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mkfifo - make a FIFO special file (a named pipe)
#include <sys/types.h> #include <sys/stat.h> int mkfifo(const char *pathname, mode_t mode);
mkfifo() makes a FIFO special file with name pathname. mode specifies the FIFO's permissions. It is modified by the process's umask in the usual way: the permissions of the created file are (mode & ~umask). A FIFO special file is similar to a pipe, except that it is created in a different way. Instead of being an anonymous communications channel, a FIFO special file is entered into the filesystem by calling mkfifo(). Once you have created a FIFO special file in this way, any process can open it for reading or writing, in the same way as an ordinary file. However, it has to be open at both ends simultaneously before you can proceed to do any input or output operations on it. Opening a FIFO for reading normally blocks until some other process opens the same FIFO for writing, and vice versa. See fifo(7) for nonblocking handling of FIFO special files.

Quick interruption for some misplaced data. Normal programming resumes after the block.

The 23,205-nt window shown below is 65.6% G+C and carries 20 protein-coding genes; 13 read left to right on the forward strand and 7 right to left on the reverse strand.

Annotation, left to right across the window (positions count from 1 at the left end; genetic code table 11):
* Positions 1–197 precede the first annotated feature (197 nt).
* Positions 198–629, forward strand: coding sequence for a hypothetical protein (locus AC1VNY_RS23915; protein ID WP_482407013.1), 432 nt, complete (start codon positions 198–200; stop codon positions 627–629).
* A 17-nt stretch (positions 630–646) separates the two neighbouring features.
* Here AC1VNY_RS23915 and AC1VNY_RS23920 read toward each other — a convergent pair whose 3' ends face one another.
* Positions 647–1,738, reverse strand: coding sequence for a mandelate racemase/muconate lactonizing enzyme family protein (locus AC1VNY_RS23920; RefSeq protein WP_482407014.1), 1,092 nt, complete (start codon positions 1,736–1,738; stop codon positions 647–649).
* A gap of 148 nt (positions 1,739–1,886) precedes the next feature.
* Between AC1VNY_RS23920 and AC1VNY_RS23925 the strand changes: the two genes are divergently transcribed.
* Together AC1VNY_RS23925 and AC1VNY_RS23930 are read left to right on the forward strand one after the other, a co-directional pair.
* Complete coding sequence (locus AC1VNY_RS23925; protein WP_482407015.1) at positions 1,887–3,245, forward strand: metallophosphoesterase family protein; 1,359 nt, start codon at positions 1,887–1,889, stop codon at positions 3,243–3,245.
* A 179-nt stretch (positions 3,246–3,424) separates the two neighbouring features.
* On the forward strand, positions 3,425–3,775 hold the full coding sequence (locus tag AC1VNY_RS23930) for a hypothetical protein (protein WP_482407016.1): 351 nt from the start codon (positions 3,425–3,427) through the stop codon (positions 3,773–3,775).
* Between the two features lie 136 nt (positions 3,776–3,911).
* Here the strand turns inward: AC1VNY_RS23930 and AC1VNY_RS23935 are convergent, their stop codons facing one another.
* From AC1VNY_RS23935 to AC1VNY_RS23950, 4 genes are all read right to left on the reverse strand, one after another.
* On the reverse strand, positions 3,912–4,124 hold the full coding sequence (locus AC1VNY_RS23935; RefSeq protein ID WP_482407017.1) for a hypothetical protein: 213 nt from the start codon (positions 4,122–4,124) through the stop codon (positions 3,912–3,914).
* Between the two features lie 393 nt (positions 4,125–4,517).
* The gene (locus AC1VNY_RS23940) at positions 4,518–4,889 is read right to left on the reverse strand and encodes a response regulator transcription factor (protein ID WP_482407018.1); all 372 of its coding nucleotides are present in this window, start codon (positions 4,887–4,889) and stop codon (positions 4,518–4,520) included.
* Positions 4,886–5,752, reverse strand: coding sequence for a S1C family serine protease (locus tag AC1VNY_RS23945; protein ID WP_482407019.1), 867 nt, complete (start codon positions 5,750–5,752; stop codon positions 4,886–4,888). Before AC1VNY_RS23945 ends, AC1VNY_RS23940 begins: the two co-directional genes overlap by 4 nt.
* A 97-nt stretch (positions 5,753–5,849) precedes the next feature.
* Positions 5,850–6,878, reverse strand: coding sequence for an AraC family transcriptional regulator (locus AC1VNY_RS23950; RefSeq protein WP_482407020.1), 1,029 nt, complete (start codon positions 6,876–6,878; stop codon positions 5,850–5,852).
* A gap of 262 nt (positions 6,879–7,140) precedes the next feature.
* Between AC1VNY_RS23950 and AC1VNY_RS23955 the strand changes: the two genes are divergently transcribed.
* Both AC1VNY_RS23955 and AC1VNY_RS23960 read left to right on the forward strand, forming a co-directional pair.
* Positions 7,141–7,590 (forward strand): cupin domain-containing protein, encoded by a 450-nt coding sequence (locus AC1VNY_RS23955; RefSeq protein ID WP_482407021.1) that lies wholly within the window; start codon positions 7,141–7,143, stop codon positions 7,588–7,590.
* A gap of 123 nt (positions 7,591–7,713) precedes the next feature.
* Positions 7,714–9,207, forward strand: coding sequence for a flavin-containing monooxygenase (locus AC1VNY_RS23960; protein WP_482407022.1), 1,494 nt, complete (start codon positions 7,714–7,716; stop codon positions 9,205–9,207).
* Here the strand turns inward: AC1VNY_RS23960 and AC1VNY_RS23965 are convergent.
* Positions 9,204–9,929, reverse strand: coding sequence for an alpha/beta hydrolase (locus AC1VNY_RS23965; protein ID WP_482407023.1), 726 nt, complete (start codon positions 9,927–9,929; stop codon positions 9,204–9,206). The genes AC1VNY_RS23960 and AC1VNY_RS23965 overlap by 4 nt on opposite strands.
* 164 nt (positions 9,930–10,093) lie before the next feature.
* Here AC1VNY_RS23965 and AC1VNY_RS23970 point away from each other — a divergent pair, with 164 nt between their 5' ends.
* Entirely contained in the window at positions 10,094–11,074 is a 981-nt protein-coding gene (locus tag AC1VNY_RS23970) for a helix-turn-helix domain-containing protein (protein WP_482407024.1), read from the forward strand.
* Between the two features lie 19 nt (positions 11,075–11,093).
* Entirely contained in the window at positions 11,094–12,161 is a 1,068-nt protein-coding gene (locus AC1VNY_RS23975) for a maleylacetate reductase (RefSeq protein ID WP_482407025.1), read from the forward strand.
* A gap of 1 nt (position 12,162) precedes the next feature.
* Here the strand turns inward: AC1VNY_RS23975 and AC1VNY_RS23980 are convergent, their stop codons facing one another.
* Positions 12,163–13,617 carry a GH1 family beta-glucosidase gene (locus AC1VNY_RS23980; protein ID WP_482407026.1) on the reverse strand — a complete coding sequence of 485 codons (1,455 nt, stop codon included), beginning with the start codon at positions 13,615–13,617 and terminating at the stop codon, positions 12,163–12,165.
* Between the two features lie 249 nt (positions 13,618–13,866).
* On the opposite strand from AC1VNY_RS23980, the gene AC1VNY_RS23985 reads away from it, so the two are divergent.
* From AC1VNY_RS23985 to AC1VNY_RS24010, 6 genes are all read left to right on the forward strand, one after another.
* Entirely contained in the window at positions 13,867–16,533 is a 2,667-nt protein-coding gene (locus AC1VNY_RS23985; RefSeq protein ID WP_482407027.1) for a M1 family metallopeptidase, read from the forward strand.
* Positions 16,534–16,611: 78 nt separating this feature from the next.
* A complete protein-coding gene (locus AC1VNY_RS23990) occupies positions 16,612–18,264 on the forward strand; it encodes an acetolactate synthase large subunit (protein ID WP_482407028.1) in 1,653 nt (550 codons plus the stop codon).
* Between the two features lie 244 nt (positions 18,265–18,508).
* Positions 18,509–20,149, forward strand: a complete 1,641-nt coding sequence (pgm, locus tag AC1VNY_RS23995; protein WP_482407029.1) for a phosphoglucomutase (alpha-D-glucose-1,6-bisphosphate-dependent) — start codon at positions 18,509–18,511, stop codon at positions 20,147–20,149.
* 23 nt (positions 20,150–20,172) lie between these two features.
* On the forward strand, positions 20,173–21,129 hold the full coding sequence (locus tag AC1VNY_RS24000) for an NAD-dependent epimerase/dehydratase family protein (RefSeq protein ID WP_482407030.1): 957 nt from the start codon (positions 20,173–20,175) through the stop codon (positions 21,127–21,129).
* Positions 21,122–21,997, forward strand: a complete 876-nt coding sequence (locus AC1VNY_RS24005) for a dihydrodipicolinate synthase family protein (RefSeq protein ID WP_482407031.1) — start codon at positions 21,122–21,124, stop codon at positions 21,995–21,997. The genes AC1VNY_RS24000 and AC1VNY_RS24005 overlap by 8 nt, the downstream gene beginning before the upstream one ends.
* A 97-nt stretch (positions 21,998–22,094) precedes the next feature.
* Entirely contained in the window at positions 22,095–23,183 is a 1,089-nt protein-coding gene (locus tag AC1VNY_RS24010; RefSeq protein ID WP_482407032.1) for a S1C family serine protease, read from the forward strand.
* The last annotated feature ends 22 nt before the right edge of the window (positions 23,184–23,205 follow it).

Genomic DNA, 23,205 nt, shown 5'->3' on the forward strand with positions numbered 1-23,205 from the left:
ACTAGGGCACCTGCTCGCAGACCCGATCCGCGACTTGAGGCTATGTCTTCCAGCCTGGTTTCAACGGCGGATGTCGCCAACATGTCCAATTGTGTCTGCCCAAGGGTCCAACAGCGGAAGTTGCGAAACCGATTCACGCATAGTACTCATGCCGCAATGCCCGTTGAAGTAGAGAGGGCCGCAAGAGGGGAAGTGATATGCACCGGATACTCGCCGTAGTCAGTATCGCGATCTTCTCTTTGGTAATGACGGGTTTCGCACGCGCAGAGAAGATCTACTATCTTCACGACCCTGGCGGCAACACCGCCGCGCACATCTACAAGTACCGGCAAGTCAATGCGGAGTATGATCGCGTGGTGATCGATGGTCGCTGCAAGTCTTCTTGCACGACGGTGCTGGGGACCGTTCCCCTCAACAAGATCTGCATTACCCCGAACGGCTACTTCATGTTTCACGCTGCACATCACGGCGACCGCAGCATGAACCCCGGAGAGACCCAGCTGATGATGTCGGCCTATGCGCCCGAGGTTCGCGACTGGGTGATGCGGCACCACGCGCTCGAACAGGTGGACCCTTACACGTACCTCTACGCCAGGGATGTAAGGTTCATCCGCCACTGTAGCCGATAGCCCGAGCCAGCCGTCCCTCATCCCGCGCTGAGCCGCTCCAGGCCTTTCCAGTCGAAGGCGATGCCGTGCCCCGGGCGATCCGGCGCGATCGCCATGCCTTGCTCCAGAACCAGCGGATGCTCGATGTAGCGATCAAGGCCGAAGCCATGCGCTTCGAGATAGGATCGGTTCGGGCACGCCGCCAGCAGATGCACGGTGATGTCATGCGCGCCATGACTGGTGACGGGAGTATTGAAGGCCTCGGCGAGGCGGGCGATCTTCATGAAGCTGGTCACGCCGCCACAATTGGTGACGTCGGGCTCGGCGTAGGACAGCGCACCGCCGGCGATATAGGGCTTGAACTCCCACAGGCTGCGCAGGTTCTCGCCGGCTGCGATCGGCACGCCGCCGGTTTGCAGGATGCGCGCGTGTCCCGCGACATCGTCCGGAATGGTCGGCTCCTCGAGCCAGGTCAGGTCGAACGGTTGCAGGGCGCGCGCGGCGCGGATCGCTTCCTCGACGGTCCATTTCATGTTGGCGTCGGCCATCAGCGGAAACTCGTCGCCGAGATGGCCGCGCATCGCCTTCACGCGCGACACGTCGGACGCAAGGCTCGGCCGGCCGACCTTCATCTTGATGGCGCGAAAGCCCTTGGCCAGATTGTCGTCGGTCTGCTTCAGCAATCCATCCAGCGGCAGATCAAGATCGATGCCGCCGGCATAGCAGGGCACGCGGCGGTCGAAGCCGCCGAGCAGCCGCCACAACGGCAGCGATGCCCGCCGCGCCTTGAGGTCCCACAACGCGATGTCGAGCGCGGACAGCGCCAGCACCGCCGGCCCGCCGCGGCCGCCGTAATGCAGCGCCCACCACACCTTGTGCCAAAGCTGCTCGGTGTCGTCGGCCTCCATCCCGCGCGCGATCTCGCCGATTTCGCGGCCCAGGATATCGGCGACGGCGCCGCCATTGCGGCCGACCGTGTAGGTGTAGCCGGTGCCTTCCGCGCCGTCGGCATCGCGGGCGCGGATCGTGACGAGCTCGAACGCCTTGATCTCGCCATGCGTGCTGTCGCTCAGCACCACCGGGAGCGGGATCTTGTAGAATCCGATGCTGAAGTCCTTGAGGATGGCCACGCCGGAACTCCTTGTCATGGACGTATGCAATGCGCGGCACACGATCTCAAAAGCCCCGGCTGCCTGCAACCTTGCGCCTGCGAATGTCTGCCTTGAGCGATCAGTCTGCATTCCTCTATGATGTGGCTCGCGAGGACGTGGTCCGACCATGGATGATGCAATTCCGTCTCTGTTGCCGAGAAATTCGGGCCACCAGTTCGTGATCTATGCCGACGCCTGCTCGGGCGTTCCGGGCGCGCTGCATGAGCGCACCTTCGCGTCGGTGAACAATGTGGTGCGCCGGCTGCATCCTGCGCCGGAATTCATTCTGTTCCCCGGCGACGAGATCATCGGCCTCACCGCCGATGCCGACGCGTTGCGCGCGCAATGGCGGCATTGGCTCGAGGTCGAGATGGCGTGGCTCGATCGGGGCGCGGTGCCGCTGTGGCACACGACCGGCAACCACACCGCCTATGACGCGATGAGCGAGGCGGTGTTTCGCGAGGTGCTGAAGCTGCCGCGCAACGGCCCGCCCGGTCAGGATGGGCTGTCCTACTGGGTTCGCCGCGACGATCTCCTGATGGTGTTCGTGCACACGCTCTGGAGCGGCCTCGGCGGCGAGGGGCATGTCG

On success mkfifo() returns 0. In the case of an error, -1 is returned (in which case, errno is set appropriately).
EACCES One of the directories in pathname did not allow search (execute) permission. EDQUOT The user's quota of disk blocks or inodes on the filesystem has been exhausted. EEXIST pathname already exists. This includes the case where pathname is a symbolic link, dangling or not. ENAMETOOLONG Either the total length of pathname is greater than PATH_MAX, or an individual filename component has a length greater than NAME_MAX. In the GNU system, there is no imposed limit on overall filename length, but some filesystems may place limits on the length of a component. ENOENT A directory component in pathname does not exist or is a dangling symbolic link. ENOSPC The directory or filesystem has no room for the new file. ENOTDIR A component used as a directory in pathname is not, in fact, a directory. EROFS pathname refers to a read-only filesystem.
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